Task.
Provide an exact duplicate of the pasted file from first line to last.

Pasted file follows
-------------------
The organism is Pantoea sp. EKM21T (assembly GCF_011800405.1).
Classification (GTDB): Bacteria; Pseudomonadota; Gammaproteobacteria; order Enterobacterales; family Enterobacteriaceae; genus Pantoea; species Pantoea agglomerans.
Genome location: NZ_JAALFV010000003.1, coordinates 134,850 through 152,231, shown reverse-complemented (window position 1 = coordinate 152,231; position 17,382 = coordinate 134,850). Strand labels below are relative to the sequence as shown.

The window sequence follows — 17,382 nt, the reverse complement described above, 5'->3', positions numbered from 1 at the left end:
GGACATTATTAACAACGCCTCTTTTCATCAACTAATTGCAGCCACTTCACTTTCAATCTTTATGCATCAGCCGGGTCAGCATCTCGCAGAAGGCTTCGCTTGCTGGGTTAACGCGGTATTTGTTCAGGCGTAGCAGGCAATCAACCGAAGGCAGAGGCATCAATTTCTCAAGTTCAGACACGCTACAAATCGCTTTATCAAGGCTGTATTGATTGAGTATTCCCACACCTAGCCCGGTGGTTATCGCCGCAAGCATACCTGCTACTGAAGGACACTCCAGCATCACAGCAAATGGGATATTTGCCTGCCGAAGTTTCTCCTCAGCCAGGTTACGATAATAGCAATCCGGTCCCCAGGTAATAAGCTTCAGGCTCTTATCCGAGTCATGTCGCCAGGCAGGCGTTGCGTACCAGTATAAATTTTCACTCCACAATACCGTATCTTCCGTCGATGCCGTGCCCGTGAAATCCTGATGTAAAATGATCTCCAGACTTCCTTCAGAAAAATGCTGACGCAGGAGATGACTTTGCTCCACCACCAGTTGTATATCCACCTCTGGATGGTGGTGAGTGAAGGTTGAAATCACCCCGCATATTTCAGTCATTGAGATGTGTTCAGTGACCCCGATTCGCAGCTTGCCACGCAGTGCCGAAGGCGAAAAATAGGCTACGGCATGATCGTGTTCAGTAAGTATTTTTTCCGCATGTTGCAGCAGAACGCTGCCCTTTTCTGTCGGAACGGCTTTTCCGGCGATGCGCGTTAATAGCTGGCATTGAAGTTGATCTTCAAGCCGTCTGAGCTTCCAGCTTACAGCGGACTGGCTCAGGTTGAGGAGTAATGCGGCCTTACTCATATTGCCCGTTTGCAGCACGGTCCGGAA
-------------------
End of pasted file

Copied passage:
The organism is Pantoea sp. EKM21T (assembly GCF_011800405.1).
Classification (GTDB): Bacteria; Pseudomonadota; Gammaproteobacteria; order Enterobacterales; family Enterobacteriaceae; genus Pantoea; species Pantoea agglomerans.
Genome location: NZ_JAALFV010000003.1, coordinates 134,850 through 152,231, shown reverse-complemented (window position 1 = coordinate 152,231; position 17,382 = coordinate 134,850). Strand labels below are relative to the sequence as shown.

The window sequence follows — 17,382 nt, the reverse complement described above, 5'->3', positions numbered from 1 at the left end:
GGACATTATTAACAACGCCTCTTTTCATCAACTAATTGCAGCCACTTCACTTTCAATCTTTATGCATCAGCCGGGTCAGCATCTCGCAGAAGGCTTCGCTTGCTGGGTTAACGCGGTATTTGTTCAGGCGTAGCAGGCAATCAACCGAAGGCAGAGGCATCAATTTCTCAAGTTCAGACACGCTACAAATCGCTTTATCAAGGCTGTATTGATTGAGTATTCCCACACCTAGCCCGGTGGTTATCGCCGCAAGCATACCTGCTACTGAAGGACACTCCAGCATCACAGCAAATGGGATATTTGCCTGCCGAAGTTTCTCCTCAGCCAGGTTACGATAATAGCAATCCGGTCCCCAGGTAATAAGCTTCAGGCTCTTATCCGAGTCATGTCGCCAGGCAGGCGTTGCGTACCAGTATAAATTTTCACTCCACAATACCGTATCTTCCGTCGATGCCGTGCCCGTGAAATCCTGATGTAAAATGATCTCCAGACTTCCTTCAGAAAAATGCTGACGCAGGAGATGACTTTGCTCCACCACCAGTTGTATATCCACCTCTGGATGGTGGTGAGTGAAGGTTGAAATCACCCCGCATATTTCAGTCATTGAGATGTGTTCAGTGACCCCGATTCGCAGCTTGCCACGCAGTGCCGAAGGCGAAAAATAGGCTACGGCATGATCGTGTTCAGTAAGTATTTTTTCCGCATGTTGCAGCAGAACGCTGCCCTTTTCTGTCGGAACGGCTTTTCCGGCGATGCGCGTTAATAGCTGGCATTGAAGTTGATCTTCAAGCCGTCTGAGCTTCCAGCTTACAGCGGACTGGCTCAGGTTGAGGAGTAATGCGGCCTTACTCATATTGCCCGTTTGCAGCACGGTCCGGAA